Nebo School District

Nebo School District leader named 2020 Utah Superintendent of the Year

By Marjorie Cortez, KSL | Posted - Sep 12th, 2019 @ 6:20am



SALT LAKE CITY — Rick Nielsen, superintendent of Nebo School District since 2010, is the 2020 Utah School Superintendent of the Year.

Nielsen’s selection was announced Monday during a meeting of the Utah School Superintendents Association.

A former sixth-grade teacher, elementary school principal and district-level administrator, Nielsen has worked in public education for 30 years. He leads a district of 34,000 students in 46 schools and programs.

Christine Riley, president of the Nebo School District Board of Education, said Nielsen is forward thinking and encourages employees and staff to treat patrons with kindness and respect.

“He has a solution to the problem before we even realize we have a problem,” Riley said.

Even when people disagree with Nielsen, they tend to walk away from the experience appreciating his point of view and his humanity, she said.

“He’s a very humble, very kind man. We think the world of him in our school district,” Riley said.

Nebo School District spokeswoman Lana Hiskey said Nielsen’s approach is student centered, so much so his email signature reminds recipients to keep their focus on children.

The question he invariably asks in meetings,is, “Is this what’s best for students?” Hiskey said.

Nielsen, a graduate of Spanish Fork High School, attended Nebo District schools most of his years as a public school student. His wife Karen graduated from Springville High School, also a Nebo District school, which is proof that “a Red Devil and a Don can peacefully coexist for three decades,” he joked.


There is no nobler profession than to be called a teacher.

–Rick Nielsen, superintendent of Nebo School District


The Nielsens live in Spanish Fork and are the parents of five children and have one daughter-in-law.

Nielsen earned a bachelor of science degree in education and a master of education in educational leadership from Brigham Young University.

He is also president of the Utah State Superintendent Association. His peers throughout Utah selected him for the recognition and he now moves on to compete with top superintendents throughout the country for national honors.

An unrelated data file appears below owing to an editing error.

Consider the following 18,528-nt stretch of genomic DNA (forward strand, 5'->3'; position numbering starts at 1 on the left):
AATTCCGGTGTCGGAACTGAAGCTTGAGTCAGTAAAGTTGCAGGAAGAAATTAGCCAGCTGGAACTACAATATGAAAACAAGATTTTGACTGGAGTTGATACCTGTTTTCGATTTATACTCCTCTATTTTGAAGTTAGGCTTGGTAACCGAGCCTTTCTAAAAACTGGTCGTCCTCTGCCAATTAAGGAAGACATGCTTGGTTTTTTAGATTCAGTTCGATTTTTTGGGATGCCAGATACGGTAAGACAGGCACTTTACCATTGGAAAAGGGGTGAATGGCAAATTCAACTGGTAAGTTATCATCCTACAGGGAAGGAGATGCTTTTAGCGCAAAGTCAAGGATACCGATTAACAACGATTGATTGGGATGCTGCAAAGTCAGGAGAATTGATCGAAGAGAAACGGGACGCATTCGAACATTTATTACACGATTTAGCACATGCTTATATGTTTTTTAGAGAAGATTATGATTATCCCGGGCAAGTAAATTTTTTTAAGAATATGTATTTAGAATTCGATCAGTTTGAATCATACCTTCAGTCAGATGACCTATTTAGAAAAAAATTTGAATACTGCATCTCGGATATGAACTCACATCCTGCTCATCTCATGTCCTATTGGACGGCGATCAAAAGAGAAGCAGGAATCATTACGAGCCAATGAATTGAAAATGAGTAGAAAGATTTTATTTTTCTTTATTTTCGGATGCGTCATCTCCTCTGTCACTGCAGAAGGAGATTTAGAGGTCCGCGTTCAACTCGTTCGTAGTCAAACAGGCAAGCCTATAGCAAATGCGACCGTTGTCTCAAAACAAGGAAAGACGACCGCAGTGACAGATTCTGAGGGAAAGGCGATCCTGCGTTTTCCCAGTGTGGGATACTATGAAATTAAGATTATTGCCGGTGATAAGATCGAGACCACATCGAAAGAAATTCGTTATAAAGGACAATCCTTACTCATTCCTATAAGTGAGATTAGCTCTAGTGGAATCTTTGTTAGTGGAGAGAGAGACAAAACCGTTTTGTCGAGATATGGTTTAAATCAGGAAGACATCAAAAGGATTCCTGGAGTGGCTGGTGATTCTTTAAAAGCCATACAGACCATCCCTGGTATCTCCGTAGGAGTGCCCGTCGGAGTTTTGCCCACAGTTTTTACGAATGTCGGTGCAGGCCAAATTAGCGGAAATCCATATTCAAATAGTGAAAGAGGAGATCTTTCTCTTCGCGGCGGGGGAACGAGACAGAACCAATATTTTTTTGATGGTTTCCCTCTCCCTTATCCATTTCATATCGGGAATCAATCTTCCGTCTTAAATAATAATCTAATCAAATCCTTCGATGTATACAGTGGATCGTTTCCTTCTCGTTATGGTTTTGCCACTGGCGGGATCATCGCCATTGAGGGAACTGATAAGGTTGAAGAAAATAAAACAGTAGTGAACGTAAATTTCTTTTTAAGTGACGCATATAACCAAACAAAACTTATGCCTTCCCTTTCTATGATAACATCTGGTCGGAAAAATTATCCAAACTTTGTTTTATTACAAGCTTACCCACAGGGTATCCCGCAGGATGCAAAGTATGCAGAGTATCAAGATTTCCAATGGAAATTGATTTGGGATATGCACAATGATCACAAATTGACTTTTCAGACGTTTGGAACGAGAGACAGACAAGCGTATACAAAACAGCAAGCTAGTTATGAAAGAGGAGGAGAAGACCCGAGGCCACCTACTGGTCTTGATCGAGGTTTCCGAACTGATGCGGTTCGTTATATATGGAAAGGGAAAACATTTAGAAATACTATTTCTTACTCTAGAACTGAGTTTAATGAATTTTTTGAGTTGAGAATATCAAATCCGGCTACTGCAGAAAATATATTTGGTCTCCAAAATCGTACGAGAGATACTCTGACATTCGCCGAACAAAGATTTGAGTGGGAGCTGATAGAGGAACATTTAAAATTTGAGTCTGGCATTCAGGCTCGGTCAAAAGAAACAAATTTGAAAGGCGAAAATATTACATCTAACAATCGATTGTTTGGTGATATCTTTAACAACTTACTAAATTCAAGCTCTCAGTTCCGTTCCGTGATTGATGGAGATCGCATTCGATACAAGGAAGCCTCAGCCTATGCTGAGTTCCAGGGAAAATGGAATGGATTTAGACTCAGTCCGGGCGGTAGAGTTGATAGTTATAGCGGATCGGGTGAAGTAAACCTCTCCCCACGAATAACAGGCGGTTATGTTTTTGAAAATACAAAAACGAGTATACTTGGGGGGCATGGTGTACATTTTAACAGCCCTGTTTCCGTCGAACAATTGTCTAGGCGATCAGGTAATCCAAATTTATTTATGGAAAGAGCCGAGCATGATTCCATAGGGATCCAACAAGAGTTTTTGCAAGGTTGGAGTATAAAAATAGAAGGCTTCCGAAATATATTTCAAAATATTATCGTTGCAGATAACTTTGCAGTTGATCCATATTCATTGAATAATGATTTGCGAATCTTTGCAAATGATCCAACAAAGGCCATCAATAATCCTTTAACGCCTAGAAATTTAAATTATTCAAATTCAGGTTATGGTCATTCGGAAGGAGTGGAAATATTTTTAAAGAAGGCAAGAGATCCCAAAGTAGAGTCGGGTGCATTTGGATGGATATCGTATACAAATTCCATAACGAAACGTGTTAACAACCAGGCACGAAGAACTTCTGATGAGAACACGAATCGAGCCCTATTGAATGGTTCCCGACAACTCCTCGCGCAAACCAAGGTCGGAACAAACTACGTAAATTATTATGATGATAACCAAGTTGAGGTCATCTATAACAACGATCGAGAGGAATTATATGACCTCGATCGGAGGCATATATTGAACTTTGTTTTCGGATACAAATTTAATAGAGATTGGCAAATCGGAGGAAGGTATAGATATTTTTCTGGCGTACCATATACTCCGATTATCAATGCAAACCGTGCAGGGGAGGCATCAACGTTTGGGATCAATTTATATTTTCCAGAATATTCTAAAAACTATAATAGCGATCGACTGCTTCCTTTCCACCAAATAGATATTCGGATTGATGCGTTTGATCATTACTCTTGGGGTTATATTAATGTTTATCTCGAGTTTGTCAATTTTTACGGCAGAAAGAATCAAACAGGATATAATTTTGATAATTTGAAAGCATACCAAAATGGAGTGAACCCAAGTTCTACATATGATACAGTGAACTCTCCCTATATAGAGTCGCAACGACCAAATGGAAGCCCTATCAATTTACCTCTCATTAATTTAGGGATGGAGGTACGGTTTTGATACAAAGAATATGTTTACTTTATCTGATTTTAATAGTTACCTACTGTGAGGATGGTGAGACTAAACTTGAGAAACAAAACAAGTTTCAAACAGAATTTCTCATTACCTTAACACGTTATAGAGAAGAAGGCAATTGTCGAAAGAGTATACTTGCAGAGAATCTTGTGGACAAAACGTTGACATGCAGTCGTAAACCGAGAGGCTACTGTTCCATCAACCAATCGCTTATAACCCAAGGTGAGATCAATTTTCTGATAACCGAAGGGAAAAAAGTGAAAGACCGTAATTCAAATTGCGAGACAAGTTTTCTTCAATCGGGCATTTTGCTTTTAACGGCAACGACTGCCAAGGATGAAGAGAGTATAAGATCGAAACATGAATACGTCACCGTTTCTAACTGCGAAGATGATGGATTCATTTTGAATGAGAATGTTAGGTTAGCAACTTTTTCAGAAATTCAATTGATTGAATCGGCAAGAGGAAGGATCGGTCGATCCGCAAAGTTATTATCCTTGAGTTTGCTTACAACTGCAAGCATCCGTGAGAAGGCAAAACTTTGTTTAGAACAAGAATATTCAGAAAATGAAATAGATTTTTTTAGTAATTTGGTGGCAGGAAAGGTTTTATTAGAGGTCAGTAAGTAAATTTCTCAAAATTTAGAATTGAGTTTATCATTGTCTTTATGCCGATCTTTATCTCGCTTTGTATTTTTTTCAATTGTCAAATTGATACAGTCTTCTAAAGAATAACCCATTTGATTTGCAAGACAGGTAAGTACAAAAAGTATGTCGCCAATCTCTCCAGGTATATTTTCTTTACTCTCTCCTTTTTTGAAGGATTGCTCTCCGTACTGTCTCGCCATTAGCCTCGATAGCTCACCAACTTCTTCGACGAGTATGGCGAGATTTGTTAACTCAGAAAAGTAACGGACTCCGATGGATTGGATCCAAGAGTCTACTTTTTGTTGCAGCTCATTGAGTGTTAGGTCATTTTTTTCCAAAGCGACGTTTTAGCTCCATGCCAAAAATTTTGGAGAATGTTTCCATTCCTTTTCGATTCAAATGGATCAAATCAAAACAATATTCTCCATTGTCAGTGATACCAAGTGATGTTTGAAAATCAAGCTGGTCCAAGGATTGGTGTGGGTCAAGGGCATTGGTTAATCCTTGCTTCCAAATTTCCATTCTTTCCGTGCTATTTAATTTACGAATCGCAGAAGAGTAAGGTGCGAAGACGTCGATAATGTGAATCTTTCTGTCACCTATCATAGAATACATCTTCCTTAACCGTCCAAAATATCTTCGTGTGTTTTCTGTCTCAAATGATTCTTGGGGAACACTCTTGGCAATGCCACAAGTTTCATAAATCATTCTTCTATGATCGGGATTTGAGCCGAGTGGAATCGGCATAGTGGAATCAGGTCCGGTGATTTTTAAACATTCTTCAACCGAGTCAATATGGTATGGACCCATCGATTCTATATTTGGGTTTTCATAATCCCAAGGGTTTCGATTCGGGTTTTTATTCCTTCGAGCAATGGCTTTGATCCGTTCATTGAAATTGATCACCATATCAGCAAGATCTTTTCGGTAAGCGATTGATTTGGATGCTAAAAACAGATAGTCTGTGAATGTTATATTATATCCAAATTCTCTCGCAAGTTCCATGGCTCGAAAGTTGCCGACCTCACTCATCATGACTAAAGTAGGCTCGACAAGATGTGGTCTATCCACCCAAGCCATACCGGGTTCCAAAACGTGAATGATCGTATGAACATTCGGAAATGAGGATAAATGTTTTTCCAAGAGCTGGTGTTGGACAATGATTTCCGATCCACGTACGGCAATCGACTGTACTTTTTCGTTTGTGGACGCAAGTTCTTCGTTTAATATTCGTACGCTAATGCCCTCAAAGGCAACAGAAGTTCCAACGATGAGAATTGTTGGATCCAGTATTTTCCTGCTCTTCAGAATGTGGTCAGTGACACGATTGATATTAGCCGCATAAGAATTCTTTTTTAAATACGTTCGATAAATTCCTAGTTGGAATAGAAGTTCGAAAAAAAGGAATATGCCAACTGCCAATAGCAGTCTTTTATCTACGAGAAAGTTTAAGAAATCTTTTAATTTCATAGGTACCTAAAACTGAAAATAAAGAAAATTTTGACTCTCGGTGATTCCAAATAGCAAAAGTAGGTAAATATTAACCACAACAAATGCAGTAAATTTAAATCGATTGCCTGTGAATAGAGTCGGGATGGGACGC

Over three decades in education and starting his 10th year as Nebo superintendent, Nielsen has observed and been part of many changes in education.

The expanded use of technology is perhaps the most astounding revolution during his career, noting that early on, the only people who might have technology at school were teachers who had a desktop computers or a laser disc player.

Now, “technology is transforming teaching and learning experiences for students,” he said.

“Think about what can happen now with an electronic version of a cadaver in a high school science lab. Here in Nebo School District we have a flight simulator in our advanced learning center.”

The one thing that hasn’t changed? The importance of well-prepared teachers and making great efforts to ensure they are well compensated, have good working conditions and that they know they are appreciated.

“We in the education community — really, in the community at large — we need to speak up and validate and value the role of teacher in the life of a student. I spoke at BYU’s School of Education convocation this last April and I spoke heavily about how valuable and valued teachers are,” he said.

Nielsen serves on the Utah Valley University Board of Trustees, is co-chairman of the UVU/Mountainland Technical College K-16 Alliance, and is chairman of the BYU/Public School Partnership.

Nielsen said it is humbling to be honored as Superintendent of the Year and is an important opportunity to speak out on public education and encourage people to become educators.

“There is no nobler profession than to be called a teacher,” he said.

Marjorie Cortez

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